Original release: 2012
Running time: 88 minutes
Directors: James Russell, John Webster
“The only good is knowledge, and the
only evil is ignorance.“ ~ Herodotus
The London Underground can be a place of happiness only in one regard – if you’re fed up with inane mobile phone chatter. Despite everything I dread about the Tube, there’s been a kind of silence on the trains you’d hardly experience anywhere else anymore. However, things are about to change. The major mobile phone companies are eager to equip tunnels and stations with wi-fi technology so we can spend time on the phone even where no signal could reach before. In a way, the network is about to be turned into a giant microwave.
This may be an extremely negative view on a convenience Londoners seem to be waiting for, the more so as many people consider the risks of wireless technologies in general and mobile phones in particular as highly controversial, if at all. But I belong to the people who are somewhat “electrosensitive” meaning I get a headache when I use my mobile for too long, and I kind of always “know” when I’m close to a phone mast.
Given the economical impact – and obvious benefits – of mobile communications technology it’s maybe no wonder the subject hasn’t been explored in more critical depth. Having said this, James Russell’s documentary is a remarkable attempt at popularizing an issue that’s already pressing yet widely ignored.
Resonance – Beings of Frequency is surely an eye-opener but in a sense, it’s much more than that. Rather than bashing the industry in the usual conspiracy-theory-type style, the film convinces with simple but revealing, and sometimes shocking, facts that haven’t been put into context like this very often.
Most importantly, the way the film looks at the historical and evolutionary dimension of a relatively young technology is rather compelling – beginning with the so-called Schumann Resonance. This electromagnetic frequency is not only “the pulse of the Earth” but of life itself and its presence seems to determine the physical and mental well-being of humans, let alone its influence on the very existence of animal species.
Thankfully, the documentary steers clear of expert speak and presents otherwise “dry facts” with compassion and respect for a non-scientific audience. Apparently the filmmakers spent a lot of effort to make their findings tangible and comprehensible – not least with a narrative that very much builds on human experience and avoids tabloid-like sensationalism.
The correlation between the development of wireless technologies and the collapse of more and more bee colonies, for instance, is as dramatic as can be but hasn’t found its way into public awareness. Seeing how bees abandon hives that were fitted with Dect phones is disturbing enough, knowing what it could mean to the global food supply if high-powered phone masts should dominate our landscapes should trigger serious thought.
According to research the film presents, four species of American bees decreased in numbers by 98%, and also the navigational sense of birds and butterflies depends on Earth’s natural frequency and magnetic field. Whether or not proven with certainty, the fact that 190 bird species face imminent extinction could be caused “by man-made frequencies”.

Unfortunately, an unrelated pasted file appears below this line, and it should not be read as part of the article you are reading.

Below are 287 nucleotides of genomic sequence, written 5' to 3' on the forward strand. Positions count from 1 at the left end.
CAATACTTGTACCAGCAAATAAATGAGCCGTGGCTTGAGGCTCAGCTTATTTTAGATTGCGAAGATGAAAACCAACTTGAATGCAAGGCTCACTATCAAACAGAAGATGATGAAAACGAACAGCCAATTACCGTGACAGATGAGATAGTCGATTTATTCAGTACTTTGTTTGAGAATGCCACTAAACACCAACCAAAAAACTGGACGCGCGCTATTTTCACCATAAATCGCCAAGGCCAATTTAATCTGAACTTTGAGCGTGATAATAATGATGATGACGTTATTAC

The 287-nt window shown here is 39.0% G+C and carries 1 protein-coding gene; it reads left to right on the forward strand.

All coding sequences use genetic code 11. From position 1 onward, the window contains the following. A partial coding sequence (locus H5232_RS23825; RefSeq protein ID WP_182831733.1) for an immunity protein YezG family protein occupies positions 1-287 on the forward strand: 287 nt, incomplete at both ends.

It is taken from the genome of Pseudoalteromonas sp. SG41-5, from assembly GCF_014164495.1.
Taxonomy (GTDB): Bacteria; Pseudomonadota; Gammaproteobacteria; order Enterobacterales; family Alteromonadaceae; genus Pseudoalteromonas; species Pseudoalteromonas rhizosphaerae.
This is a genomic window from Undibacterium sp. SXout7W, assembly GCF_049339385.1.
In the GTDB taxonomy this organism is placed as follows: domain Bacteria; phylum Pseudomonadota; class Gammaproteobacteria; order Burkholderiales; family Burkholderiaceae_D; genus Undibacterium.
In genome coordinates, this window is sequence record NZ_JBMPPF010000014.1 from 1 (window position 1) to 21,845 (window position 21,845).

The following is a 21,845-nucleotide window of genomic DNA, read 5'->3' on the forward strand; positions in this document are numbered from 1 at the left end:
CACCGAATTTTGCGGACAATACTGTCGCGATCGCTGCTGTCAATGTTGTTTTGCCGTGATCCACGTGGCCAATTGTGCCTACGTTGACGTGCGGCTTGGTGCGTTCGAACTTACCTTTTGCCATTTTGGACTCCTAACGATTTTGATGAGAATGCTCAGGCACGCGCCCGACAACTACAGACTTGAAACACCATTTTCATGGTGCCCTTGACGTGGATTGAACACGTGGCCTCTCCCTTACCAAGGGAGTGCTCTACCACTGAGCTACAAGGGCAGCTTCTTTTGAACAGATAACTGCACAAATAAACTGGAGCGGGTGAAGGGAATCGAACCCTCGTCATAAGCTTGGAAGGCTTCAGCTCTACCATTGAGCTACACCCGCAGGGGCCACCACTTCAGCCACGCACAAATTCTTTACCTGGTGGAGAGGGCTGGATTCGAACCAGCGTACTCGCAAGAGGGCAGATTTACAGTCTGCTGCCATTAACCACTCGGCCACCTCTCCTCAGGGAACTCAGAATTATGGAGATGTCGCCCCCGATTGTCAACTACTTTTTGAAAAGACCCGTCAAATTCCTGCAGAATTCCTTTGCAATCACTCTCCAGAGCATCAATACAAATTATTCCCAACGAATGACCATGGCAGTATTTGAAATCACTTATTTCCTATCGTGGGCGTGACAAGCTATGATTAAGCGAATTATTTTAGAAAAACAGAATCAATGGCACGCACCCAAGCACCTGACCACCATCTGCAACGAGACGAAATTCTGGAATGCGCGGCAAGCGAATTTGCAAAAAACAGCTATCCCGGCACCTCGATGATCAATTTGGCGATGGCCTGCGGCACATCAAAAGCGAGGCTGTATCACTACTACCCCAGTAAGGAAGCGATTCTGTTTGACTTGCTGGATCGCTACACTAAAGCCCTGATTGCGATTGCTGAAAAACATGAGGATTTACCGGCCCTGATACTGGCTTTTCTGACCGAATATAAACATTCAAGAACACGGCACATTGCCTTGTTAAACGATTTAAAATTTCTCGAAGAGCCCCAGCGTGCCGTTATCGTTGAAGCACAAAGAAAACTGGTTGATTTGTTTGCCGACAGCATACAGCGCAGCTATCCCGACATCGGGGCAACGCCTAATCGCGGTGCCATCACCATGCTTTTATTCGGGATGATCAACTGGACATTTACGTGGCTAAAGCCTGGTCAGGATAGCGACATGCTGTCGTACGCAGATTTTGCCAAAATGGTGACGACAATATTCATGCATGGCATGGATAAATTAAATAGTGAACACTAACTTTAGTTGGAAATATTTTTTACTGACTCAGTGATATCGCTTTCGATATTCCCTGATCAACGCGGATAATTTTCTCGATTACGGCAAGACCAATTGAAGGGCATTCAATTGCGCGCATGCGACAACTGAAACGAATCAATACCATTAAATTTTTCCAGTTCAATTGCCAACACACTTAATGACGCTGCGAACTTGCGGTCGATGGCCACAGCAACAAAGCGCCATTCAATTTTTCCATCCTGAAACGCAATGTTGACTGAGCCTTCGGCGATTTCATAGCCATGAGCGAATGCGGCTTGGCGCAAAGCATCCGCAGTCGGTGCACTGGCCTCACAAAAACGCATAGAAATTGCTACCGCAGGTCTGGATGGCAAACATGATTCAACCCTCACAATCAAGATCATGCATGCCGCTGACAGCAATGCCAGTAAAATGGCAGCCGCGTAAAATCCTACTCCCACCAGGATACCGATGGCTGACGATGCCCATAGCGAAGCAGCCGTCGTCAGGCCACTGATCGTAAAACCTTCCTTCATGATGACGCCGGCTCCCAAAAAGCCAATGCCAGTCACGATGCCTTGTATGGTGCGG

Ultimately, the “could” should be enough cause for concern and this is the argument the film makes – the proliferation of a technology whose impact and consequences, after all, haven’t been researched with the rigour they deserve. However, there seems to be sufficient scientific research suggesting the problem is much more serious than we think, and possibly ignored – not only by people with vested interests.
Though Resonance explores the commercial and political cobwebs woven by a profit-driven industry, the documentary sticks with the human story. There’s a small English village with 18 houses and one phone mast which seems to have turned into a cancer cluster, radiation limits set against the skulls of soldiers whereas more and more young children are using mobile phones, or the phenomenon of “electrosensitivity” which meanwhile affects about 3% of the population, according to the World Health Organisation.
However, the documentary doesn’t stop there. It literally goes to the “heart” of the problem – the simple fact that we can’t see the artificial frequencies we’re immersed in. They can be made audible though and the “live” experiments conducted in the film speak for themselves.
The conclusions the documentary makes are evocative and thought-provoking. In the end, our “connection” with the natural frequencies of Earth we – and all life – depend on seems to be damaged in ways we’re yet to understand, if not to recognize in the first place. In this sense, Resonance is far from scaremongering but nothing short of a wake-up call.
Last but not least, there’s a spiritual dimension to the subject the film alludes to but unfortunately doesn’t explore further. There’s a direct correlation between the Schumann Resonance and a specific frequency of the human brain – the Alpha waves – so it’s more than likely artificial frequencies would also affect our ways of thinking and dreaming and this, beyond all medical risks, might turn out to have even more alarming repercussions as it concerns consciousness itself.
One of the Editors in Chief and our webmaster, Jonahh is a photographer and journalist who has been working in the media industry for over 15 years, mainly in television, design and art. As a boy, he made his first short film with an 8mm camera and the help of his father. His obsession with (moving) images and stories hasn’t faded since.
His passion for intricate stories and the ‘seven basic plots’ (ask him!) often times makes his friends and family put him in the doghouse for "predicting" too many twists and endings.
You can follow Jonahh on Twitter @Resonance_Zero.